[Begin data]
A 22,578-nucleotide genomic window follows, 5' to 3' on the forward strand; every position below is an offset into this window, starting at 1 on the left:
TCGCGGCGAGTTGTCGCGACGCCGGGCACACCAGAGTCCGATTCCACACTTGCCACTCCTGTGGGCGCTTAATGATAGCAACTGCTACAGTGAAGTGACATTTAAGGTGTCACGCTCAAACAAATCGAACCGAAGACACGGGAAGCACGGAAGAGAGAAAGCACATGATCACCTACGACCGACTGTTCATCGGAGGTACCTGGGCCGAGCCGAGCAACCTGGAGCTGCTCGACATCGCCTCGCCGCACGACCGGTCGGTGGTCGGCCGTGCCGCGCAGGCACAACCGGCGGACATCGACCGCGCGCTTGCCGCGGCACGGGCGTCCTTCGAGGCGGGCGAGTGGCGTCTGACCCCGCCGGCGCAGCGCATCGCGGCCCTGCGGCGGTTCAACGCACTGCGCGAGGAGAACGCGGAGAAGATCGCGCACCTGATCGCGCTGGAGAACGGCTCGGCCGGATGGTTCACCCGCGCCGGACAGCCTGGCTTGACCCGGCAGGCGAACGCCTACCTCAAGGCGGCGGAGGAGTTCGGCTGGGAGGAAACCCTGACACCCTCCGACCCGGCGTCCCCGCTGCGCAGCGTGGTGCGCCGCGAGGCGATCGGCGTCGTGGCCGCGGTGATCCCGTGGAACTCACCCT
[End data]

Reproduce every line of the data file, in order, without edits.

A 22,578-nucleotide genomic window follows, 5' to 3' on the forward strand; every position below is an offset into this window, starting at 1 on the left:
TCGCGGCGAGTTGTCGCGACGCCGGGCACACCAGAGTCCGATTCCACACTTGCCACTCCTGTGGGCGCTTAATGATAGCAACTGCTACAGTGAAGTGACATTTAAGGTGTCACGCTCAAACAAATCGAACCGAAGACACGGGAAGCACGGAAGAGAGAAAGCACATGATCACCTACGACCGACTGTTCATCGGAGGTACCTGGGCCGAGCCGAGCAACCTGGAGCTGCTCGACATCGCCTCGCCGCACGACCGGTCGGTGGTCGGCCGTGCCGCGCAGGCACAACCGGCGGACATCGACCGCGCGCTTGCCGCGGCACGGGCGTCCTTCGAGGCGGGCGAGTGGCGTCTGACCCCGCCGGCGCAGCGCATCGCGGCCCTGCGGCGGTTCAACGCACTGCGCGAGGAGAACGCGGAGAAGATCGCGCACCTGATCGCGCTGGAGAACGGCTCGGCCGGATGGTTCACCCGCGCCGGACAGCCTGGCTTGACCCGGCAGGCGAACGCCTACCTCAAGGCGGCGGAGGAGTTCGGCTGGGAGGAAACCCTGACACCCTCCGACCCGGCGTCCCCGCTGCGCAGCGTGGTGCGCCGCGAGGCGATCGGCGTCGTGGCCGCGGTGATCCCGTGGAACTCACCCT